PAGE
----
I'm humbled by the friends who purchased tickets and are coming to the show to hear me read my piece.

Mostly, I'm just so honored to be part of this cast. These women have stories to tell -- amazing stories and ordinary stories told in amazing ways.  

Wednesday, May 1, 2013

Tastes that take me home -- #giveaway

I grew up, mostly, in Dayton, Ohio. It's not too far from my now common-law-hometown of Indianapolis, which is nice because that means I get back there often enough to satisfy a few hometown cravings:
  • Marion's Pizza -- the deluxe version with a deluxe salad on the side. The pizza crust is thin and crispy and delicious. The salad has tiny, little cubes of mozzarella and green olives, along with all the other salad usuals. It's the olives that make it fantastic!
  • Super Subby's -- I order one of three things at Subby's. Turkey on wheat with provolone and light mayo. Tuna salad on wheat with lettuce and tomato. Or Subby's chili with mushrooms and provolone. I got hooked on that cup of deliciousness when I was working into the wee hours of the morning at Adventure Golf.
  • UDF Cherry Cordial Ice Cream -- This is the one item for which I will break my "no buying food from a gas station" rule. It's pink heaven with chocolate pieces in a bowl.
  • Esther Price Candies -- Esther Price was my first taste of GOOD chocolate. It will always hold a special place in my heart. 
The only problem is that in order to enjoy these treats, I have to actually go to Dayton to get them.

Fortunately, there is one more hometown food that I like and can get anytime I want to. That would be Mikesell's potato chips and pretzels. I get those right in my own grocery store. My favorites are the Groovy Chips and the Baked Pretzel Rods. So when the PR peo -- WAIT! This just in! You can buy Mikesell's and Esther Price Chocolate Covered Potato Chips! Do I hear Mother's Day calling?!...but I digress...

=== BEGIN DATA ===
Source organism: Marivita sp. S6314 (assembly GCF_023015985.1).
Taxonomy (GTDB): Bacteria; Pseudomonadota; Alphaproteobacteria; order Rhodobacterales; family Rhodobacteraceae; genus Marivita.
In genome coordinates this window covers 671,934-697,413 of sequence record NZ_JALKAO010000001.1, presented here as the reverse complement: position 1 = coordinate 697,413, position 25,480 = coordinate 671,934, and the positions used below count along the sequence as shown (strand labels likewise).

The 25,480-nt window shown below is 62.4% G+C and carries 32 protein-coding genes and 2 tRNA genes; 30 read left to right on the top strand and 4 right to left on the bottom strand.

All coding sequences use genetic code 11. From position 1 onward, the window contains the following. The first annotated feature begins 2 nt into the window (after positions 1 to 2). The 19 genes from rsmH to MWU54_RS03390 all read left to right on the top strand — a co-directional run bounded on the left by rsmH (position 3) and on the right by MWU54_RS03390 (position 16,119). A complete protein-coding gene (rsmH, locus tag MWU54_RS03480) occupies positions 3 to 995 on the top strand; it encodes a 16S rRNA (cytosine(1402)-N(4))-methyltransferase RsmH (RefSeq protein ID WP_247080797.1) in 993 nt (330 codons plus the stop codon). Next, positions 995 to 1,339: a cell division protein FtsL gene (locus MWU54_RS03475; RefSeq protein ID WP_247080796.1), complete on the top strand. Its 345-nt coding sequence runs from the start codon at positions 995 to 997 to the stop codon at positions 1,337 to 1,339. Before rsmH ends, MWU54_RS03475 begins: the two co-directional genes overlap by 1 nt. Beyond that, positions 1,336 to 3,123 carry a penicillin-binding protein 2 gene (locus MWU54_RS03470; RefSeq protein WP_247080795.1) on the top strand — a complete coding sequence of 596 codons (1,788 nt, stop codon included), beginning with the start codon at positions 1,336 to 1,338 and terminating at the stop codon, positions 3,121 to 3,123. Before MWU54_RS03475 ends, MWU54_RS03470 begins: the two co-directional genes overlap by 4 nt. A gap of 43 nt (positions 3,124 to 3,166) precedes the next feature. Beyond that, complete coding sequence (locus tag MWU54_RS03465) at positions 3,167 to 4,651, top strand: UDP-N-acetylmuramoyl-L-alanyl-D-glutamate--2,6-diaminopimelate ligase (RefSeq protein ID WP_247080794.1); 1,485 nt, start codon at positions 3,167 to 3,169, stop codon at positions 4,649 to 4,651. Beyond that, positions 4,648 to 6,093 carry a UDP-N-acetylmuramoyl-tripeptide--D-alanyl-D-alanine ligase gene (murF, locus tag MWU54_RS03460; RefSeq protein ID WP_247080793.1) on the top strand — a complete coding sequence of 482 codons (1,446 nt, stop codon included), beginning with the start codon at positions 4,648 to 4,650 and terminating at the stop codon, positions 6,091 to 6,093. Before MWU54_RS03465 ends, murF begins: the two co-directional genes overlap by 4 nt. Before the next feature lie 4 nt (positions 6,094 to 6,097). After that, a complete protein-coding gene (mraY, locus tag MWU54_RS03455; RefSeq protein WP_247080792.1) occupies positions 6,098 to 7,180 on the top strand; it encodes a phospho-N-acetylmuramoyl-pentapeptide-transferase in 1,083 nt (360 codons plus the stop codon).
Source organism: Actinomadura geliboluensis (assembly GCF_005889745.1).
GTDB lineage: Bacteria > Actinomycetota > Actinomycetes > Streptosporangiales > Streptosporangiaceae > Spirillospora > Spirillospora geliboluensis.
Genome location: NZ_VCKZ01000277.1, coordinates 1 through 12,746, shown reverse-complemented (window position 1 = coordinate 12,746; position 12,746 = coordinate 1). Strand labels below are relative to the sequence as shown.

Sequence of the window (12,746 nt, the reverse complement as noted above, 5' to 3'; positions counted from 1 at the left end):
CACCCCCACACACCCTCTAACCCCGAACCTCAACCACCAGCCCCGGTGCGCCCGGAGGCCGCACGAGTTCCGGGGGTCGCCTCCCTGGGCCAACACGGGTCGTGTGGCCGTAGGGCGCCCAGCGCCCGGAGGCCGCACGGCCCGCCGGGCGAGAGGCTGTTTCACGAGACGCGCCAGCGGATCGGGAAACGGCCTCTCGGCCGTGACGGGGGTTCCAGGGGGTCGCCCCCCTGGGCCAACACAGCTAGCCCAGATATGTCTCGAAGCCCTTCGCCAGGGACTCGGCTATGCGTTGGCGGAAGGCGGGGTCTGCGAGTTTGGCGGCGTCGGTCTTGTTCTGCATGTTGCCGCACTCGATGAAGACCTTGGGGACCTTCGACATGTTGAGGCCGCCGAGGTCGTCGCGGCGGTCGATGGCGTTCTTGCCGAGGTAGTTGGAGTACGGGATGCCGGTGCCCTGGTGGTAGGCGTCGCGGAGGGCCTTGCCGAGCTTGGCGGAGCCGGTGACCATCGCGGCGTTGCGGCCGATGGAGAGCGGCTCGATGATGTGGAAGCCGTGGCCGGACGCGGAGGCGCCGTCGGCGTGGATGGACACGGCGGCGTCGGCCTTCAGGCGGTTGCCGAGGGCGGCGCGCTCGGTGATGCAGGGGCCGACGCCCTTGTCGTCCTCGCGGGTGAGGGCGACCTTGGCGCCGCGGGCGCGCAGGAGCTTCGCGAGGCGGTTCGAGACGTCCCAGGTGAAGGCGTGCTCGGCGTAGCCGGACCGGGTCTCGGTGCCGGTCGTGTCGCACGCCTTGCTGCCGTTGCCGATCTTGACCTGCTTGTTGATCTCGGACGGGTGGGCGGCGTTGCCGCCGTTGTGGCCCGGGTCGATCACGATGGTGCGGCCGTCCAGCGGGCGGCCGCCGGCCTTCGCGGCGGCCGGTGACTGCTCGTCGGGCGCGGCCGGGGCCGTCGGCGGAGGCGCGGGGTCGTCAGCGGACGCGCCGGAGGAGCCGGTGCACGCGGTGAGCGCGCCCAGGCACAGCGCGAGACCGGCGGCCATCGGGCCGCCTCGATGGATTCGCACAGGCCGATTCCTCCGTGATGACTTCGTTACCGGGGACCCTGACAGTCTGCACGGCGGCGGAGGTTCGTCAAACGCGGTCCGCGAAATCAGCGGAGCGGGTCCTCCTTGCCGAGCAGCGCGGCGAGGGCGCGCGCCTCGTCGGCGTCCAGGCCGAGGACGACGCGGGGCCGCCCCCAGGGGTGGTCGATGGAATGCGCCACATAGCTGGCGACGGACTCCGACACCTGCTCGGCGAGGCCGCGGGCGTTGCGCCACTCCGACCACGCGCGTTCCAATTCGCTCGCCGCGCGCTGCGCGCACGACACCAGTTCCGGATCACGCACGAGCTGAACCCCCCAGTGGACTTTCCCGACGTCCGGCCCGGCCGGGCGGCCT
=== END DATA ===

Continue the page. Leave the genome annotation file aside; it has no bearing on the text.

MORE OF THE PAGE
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As I was saying, when the PR people for Mikesell's contacted me to ask if I would like to receive some samples of Mikesell's newest snacks, it didn't take me long to say "sign me up!"

What I received was a box containing samples of three products:
  • Kettle-cooked Sour Cream & Onion chips -- Quite tasty. I'm not usually a fan of the onion part of sour cream and onion chip, but the flavor of these was mild enough to be enjoyable. The chip itself was thick and nicely fried.
  • Kettle-cooked Bold Jamaican Jerk chips -- Mike tried these and liked them (I was too chicken.) He said they were "Hot. Unexpectedly hot, but the burn died down quickly.
  • Cinnamon Toast Puffcorn -- These were not our favorite. The cinnamon came through nicely, but we weren't fans of the texture. However, if you like the Taco Bell cinnamon crisps, these would be a good snack for you.   
And now here's the part you've been waiting for...you can win a three-month supply* of Mikesell's snacks -- the three I listed above and other Mikesell's snacks. 


* Please note: I'm not sure if these Mikesell's people have ever met a teenage boy. So let the caveat emptor say that one person's three-month supply may only last a week in someone else's house. 

To enter to win the free prize pack of snack sensations, leave a comment on this blog post (which means if you are reading this on Facebook, you need to click through and leave your comment on the actual post) answering the question below:

What kind of chip person are you? Regular? Baked? Kettle-cooked? Flavored? If you're more of a pretzel person, you can let me know that too.  

Also, if you are reading this on Facebook, check out the Mikesell's Facebook page too.  

I will draw a winner using Random.org on Saturday, May 4 at 9pm EDT. The winner will be announced here and on the 4th Frog Facebook page. The hungry winner will have 48 hours to respond or another winner will be chosen.
 
Giveaway open to U.S. residents ages 18 and up only. 

(Please excuse the wonky formatting on this post. I've been messing with the code to fix it and I'm just calling it "good enough.")